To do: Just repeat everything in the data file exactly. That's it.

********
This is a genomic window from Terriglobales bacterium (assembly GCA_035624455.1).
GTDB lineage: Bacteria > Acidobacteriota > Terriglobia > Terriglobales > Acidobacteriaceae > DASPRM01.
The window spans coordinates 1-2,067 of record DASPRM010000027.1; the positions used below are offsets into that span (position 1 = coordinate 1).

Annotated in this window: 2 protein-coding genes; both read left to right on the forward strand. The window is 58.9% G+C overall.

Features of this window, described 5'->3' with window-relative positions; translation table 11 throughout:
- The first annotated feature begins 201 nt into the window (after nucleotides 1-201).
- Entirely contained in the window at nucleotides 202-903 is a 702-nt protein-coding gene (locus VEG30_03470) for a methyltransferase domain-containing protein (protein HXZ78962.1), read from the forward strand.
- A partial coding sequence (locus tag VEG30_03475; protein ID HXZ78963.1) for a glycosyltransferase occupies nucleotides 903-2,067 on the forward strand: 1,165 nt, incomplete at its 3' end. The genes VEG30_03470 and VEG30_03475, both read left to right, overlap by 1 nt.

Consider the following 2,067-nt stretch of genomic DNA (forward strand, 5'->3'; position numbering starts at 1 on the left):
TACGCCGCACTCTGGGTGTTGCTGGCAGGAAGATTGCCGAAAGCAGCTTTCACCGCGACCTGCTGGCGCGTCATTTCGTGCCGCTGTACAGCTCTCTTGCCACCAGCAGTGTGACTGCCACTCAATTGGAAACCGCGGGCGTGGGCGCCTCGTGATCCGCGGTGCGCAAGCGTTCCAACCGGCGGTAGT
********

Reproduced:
This is a genomic window from Terriglobales bacterium (assembly GCA_035624455.1).
GTDB lineage: Bacteria > Acidobacteriota > Terriglobia > Terriglobales > Acidobacteriaceae > DASPRM01.
The window spans coordinates 1-2,067 of record DASPRM010000027.1; the positions used below are offsets into that span (position 1 = coordinate 1).

Annotated in this window: 2 protein-coding genes; both read left to right on the forward strand. The window is 58.9% G+C overall.

Features of this window, described 5'->3' with window-relative positions; translation table 11 throughout:
- The first annotated feature begins 201 nt into the window (after nucleotides 1-201).
- Entirely contained in the window at nucleotides 202-903 is a 702-nt protein-coding gene (locus VEG30_03470) for a methyltransferase domain-containing protein (protein HXZ78962.1), read from the forward strand.
- A partial coding sequence (locus tag VEG30_03475; protein ID HXZ78963.1) for a glycosyltransferase occupies nucleotides 903-2,067 on the forward strand: 1,165 nt, incomplete at its 3' end. The genes VEG30_03470 and VEG30_03475, both read left to right, overlap by 1 nt.

Consider the following 2,067-nt stretch of genomic DNA (forward strand, 5'->3'; position numbering starts at 1 on the left):
TACGCCGCACTCTGGGTGTTGCTGGCAGGAAGATTGCCGAAAGCAGCTTTCACCGCGACCTGCTGGCGCGTCATTTCGTGCCGCTGTACAGCTCTCTTGCCACCAGCAGTGTGACTGCCACTCAATTGGAAACCGCGGGCGTGGGCGCCTCGTGATCCGCGGTGCGCAAGCGTTCCAACCGGCGGTAGT